When I was in college, a subject of sore debate between myself and an acquaintance on campus – Jack Jersawitz, who is the figure of some local notoriety in Atlanta – was the case of H. Rap Brown, a.k.a., Jamil Abdullah Al-Amin, a powerful force from the 1960s who resurfaced in the news in 2000 – my freshman year – for (“allegedly”) murdering a Fulton County sheriff’s deputy who sought to serve Al-Amin with a warrant.
Al-Amin was a former chairman of the Student Nonviolence Coordination Committee and a one-time justice minister for the Black Panther Party. In 2000, he was cited for speeding and impersonating a police officer, and apparently didn’t pay his ticket or go to court. Whether or not he was treated harshly by the justice system at the time of his minor offense is debatable – I could see where the authorizes would have been less gentle given his rather radical history, but then, I could also see where it’d been long enough to let bygones be bygones. Either way, he missed his court date and a couple of deputies were dispatched to his home with an arrest warrant because, well, you gotta’ show up for court.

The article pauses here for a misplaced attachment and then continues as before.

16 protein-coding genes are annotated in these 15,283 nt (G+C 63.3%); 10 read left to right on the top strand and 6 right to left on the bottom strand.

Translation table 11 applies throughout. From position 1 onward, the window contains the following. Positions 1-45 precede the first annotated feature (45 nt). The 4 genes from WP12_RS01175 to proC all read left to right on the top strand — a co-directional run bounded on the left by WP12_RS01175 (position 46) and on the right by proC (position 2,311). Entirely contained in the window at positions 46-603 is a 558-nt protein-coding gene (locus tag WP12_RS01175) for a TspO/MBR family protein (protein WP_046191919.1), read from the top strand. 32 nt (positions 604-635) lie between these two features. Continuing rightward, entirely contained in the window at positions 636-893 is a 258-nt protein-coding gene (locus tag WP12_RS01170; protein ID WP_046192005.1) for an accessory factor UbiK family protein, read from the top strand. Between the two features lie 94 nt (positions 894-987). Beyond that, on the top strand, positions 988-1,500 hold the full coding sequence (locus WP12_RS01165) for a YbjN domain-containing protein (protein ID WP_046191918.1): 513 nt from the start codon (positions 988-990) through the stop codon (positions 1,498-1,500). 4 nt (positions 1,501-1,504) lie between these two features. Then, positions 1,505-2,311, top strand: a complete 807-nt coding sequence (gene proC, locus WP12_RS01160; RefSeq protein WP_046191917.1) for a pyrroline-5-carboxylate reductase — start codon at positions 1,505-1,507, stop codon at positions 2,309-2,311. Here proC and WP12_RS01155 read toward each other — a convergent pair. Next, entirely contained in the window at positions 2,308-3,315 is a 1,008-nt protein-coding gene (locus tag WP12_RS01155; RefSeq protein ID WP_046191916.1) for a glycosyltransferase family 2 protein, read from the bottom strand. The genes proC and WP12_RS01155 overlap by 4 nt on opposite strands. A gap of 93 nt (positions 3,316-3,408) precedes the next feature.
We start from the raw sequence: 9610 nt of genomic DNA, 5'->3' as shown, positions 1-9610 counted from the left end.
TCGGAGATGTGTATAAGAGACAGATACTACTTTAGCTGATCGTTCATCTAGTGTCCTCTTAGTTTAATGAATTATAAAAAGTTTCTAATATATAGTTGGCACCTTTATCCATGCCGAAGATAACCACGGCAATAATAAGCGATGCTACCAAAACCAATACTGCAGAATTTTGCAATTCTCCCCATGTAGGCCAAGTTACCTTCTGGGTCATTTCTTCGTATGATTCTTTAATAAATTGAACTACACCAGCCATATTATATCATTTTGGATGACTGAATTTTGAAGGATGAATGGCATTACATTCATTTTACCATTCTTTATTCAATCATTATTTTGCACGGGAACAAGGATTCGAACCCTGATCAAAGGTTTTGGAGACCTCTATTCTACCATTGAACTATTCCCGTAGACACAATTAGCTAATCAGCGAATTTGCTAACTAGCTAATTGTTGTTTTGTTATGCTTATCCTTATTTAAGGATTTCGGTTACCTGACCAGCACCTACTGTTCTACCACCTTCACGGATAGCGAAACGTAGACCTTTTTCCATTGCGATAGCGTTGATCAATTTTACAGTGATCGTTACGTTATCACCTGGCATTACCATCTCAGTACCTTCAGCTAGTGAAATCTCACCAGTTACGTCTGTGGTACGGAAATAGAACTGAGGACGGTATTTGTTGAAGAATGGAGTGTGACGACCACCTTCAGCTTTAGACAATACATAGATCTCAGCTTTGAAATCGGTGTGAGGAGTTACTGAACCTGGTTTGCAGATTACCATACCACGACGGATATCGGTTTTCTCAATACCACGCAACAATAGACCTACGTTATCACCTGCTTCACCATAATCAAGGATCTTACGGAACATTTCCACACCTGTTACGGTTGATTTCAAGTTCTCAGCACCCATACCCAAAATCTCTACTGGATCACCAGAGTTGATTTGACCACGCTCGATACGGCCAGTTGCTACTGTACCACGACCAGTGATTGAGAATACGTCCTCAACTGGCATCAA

Things went south. The deputies – the one who survived, anyway – reported that Al-Amin was driving a black Mercedes. They followed him to his home, parked their cruiser nose-to-nose with his car and approached. The occupant of the car opened fire, killing Deputy Ricky Kinchen and injuring Deputy Aldranon English. The weapons were a 9 mm pistol and a .223-caliber rifle. The deputies returned fire, hitting the black Mercedes several times.